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GREGGS AND THE GREAT VAT DEBATE

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Greggs and the great VAT debate

Over the years, the topic of Greggs “avoiding” VAT has come up time and time again. Recently the unfairness of Greggs came up in the industry forums on Facebook.

I do understand how it looks unfair, but I don’t want to look at them having a competitive sales advantage to fish & chips, because a; they are a different product category and b; they are a different value proposition.

I recently said that the issue with Greggs not collecting VAT is the legal framework around VAT and not a loophole they are exploiting and that the framework is pretty much black and white regarding the sale of fish & chips. 

For example;

1: The food has been heated to enable it to be consumed hot.

2: It has been heated to order.

3: It has been kept hot after being cooked. 

4: It is provided to a customer in packaging that retains heat (whether or not the packaging was primarily designed for that purpose) or in any other packaging that is specifically designed for hot food.

5: It is advertised or marketed in a way that indicates that it is supplied hot.

Fish & Chips falls into all of the above examples.

In 2011 KPMG / NFFF set up a campaign to try get VAT removed and back payments refunded to shops. However, there were a couple of issues. As above the HMRC is a little clearer (more on that below) on who should collect and pay VAT. Fish & Chips is essentially the perfect case for VAT, it hits all the five points above, and if the industry did get repayment of VAT, it would not be able to pass on the funds to the taxpayer who purchased in their shops. I may have it wrong, but I think that would have to be the case in this instance.

The basis of the case was that a hot dog seller Manfred Bog in Hannover, Germany had won a lawsuit not to pay VAT because he successfully argued that all he was doing was assembling bread and sausage and no skill was involved. 

Greggs and the great VAT debate

The way I understand this is that in Germany (at the time) they apply VAT to food differently to the UK. He essentially won the case because they saw his lack of skill and expertise as a reason why he shouldn’t collect VAT.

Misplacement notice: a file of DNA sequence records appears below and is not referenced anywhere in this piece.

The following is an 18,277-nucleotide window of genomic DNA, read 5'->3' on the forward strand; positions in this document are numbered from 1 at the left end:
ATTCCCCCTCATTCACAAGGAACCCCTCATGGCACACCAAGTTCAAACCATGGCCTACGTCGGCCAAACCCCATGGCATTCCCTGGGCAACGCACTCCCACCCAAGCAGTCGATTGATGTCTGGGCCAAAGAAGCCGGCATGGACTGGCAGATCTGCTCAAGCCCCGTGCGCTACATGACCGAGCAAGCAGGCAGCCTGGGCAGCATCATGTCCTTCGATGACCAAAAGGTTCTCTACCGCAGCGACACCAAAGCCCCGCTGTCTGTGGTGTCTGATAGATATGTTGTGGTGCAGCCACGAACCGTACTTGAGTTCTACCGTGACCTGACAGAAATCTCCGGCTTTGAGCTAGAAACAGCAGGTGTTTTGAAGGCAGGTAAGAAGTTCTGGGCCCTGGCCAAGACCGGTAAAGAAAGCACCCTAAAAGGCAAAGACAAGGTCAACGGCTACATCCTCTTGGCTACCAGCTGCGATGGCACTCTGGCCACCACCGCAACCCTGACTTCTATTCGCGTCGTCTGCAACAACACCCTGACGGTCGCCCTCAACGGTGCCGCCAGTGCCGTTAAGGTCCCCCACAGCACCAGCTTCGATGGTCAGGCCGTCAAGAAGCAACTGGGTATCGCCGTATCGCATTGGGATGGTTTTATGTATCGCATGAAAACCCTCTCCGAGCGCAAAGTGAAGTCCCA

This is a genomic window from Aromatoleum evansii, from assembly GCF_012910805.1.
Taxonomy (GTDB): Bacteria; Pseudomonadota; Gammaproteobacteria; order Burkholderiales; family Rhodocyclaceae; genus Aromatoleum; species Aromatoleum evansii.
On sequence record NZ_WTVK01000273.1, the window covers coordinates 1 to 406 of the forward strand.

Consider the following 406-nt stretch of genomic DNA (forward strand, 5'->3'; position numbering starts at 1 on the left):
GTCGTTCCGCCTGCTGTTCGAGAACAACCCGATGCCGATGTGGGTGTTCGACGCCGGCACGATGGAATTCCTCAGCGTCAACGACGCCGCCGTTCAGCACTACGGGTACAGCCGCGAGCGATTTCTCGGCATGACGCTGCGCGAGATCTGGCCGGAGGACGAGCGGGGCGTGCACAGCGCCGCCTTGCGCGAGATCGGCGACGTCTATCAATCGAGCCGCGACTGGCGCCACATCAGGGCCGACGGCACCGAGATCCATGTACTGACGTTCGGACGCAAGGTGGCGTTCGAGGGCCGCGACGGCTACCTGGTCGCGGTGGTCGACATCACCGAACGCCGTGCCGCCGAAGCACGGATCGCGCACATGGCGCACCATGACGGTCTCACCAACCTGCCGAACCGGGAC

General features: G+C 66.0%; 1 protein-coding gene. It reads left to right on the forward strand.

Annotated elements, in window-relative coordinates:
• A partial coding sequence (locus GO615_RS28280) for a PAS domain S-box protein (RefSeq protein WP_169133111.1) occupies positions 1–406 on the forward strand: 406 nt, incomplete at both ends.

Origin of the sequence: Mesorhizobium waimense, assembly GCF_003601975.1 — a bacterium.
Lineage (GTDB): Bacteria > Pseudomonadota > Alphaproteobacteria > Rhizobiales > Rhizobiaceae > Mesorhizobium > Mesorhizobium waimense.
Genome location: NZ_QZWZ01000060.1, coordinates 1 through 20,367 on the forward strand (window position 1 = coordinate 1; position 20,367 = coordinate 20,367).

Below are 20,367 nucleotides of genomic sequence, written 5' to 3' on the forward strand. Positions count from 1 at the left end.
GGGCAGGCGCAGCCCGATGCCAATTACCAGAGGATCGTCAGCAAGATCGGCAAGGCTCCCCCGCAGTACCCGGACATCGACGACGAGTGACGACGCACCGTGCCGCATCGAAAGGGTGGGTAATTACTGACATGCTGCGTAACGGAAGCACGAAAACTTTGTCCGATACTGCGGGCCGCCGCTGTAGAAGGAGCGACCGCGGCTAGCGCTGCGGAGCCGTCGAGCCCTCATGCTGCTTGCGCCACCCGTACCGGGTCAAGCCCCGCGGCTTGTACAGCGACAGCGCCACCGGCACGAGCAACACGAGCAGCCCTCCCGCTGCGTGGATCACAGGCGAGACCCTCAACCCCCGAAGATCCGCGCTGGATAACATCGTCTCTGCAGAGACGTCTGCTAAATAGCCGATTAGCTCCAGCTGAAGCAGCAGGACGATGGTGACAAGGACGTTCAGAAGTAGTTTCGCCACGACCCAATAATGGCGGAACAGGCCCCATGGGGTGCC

For the most part, what was unfair in the UK was that supermarkets (and probably many others) were selling hot chicken and pizza at zero vat. George Osborne went about correcting this in the 2012 Budget but tightened things up for hot food. The likes of Greggs and bakeries went on the march to protest as they saw themselves as selling food at ambient and if you did get a hot pie or pasty that was purely by a stroke of luck as they were intended to be eaten ambient. They had massive support from the red-top newspapers which rallied for them too.

It is fair to say that Greggs is following the letter of the law, here are two examples from the facts page on their website. 

Greggs and the great VAT debate
Greggs and the great VAT debate

I have a couple of thoughts on VAT on hot food, ill break them down.

20% is just far too high; it penalises customers for eating hot food from a takeaway. In today’s world, everyone is time-poor. I am not convinced that hot food from a takeaway is even a luxury.

The category of ‘out of home food’ is, in my view, a group that should be vat rated. Think about a sandwich that you could make at home for 50p, but you choose to buy it ready from the supermarket or a subway. For me, this makes sense as there is ‘added value’ in this transaction. On top of this, I would throw in all sandwich shops, subways, Greggs, bakeries, cake shops e.t.c.

I find it highly unlikely that VAT will be zero for hot food takeaway, I genuinely believe that our goal should be to have VAT added to all out of home food and then I think VAT under 10% should please many.

It is worth noting that VAT is not a tax on you the business owner; it is a consumer tax. The biggest failure is your customers not knowing about it. Were possible your customers should know about VAT.

I look forward to hearing your thoughts.